A batty night out
- Credit: Archant
Matt Parkins takes an inquisitive look at the wild side of Devon
What could be better than a mid-summer night out with a good friend? The breeze is warm, the meadow flowers are sweet and the sun begins its lazy descent to the horizon.
Right, I’m ready. I’ve got my coat and boots on and a collection of electronic gadgets in my pocket. No smart phones or tablets but a head torch, a watch and, most importantly, a bat detector. Don’t forget the paper and pencil – this is as high-tech as it gets!
With my ecologist friend alongside, I make my way along a darkening lane and we approach a historic Devon farmhouse; the sturdy cob walls still standing the test of time. The silhouette of the gently undulating roof line rises above us as we take our positions. I’m standing at the gable end while my companion is stationed by the barns at the far end of the house.
We wait … looking up, with the whisper of the bat detector in hand. My eyes are wide, heart bumping, vigilant. Time seems to stand still and the smallest sounds are amplified as my senses are on high alert. Something shuffles by my feet – it’s a toad. Don’t be distracted; keep looking up towards the chimney pots. More silence, then a gentle rustle in the trees behind me. Keep concentrating.
Now! Here we go, this is it, the bat detector bursts into life with machine gun crackles. The fluttering wings take flight and are gone in an instant. Get the paper, check the time, shaky hands hold the pencil, that’s one! Another minute goes by, there’s another, then two more. I’m all fingers and thumbs, trying to record the emergence time and keep tabs on the numbers of bats, dozens of them.As the frequency of chattering and fluttering slows down I begin to wonder, why are the bats here? Why do they choose to roost in places people have built? This is a summer maternity roost and the bats darting from the roof are females – mothers foraging for food. They need their strength to suckle their young, another generation of the Natterer’s Bat. They’ve probably been here as long as the house, centuries maybe. We have a mutual link with these small mammals; they consume thousands of tiny insects every time they venture out and we provide them with safe homes. I hope this situation continues because we have co-existed with bats for a long time, though they are elusive and often unseen.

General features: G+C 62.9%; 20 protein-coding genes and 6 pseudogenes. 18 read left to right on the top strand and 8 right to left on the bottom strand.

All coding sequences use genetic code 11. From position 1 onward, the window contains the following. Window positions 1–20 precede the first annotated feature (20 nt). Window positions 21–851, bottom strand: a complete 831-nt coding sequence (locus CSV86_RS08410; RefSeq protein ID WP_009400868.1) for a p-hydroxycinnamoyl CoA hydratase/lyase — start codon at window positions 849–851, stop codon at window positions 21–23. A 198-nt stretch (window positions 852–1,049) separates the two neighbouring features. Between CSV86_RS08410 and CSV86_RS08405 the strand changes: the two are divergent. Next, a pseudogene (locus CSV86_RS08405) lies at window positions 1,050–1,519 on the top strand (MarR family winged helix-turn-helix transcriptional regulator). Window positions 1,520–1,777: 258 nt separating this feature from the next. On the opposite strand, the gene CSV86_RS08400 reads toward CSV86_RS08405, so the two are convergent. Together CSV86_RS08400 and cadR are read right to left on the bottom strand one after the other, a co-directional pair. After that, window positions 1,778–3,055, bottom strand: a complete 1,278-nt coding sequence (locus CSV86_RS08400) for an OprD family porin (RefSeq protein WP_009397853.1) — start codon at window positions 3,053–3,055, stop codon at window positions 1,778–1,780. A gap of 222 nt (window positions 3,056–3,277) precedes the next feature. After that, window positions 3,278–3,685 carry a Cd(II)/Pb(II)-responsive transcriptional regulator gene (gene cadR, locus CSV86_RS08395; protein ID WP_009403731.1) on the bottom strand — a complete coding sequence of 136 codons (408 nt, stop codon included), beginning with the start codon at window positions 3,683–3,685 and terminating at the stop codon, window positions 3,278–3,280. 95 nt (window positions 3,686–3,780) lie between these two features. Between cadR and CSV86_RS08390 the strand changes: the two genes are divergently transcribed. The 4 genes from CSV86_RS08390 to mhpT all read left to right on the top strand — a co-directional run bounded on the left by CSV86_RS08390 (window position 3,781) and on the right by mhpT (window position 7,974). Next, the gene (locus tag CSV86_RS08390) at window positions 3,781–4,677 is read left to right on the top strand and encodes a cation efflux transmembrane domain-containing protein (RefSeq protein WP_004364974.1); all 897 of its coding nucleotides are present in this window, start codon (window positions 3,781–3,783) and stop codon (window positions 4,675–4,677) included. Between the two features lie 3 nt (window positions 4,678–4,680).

I recently learned about the Lesser Horseshoe Bats hibernating in the catacombs in Exeter’s Bartholomew’s Cemetery. These bats are particularly rare and to see them in the city with all the lights, noise, smells and people is a joy.
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Researchers have been looking into the effects of light pollution on bats and whether the recent late night street light switch-off makes a difference. The voluntary survey I took part in is organised by the Bat Conservation Trust and aims to paint a long term picture of population trends in maternity roosts.
We can all join in taking care of our little allies; keep a look out for bats where you live and Devon Bat Group will be pleased to hear your reports of batty activity. It’s a good way to spend an evening out too.
Learn more at bats.org.uk/pages/take_part_in_surveys.html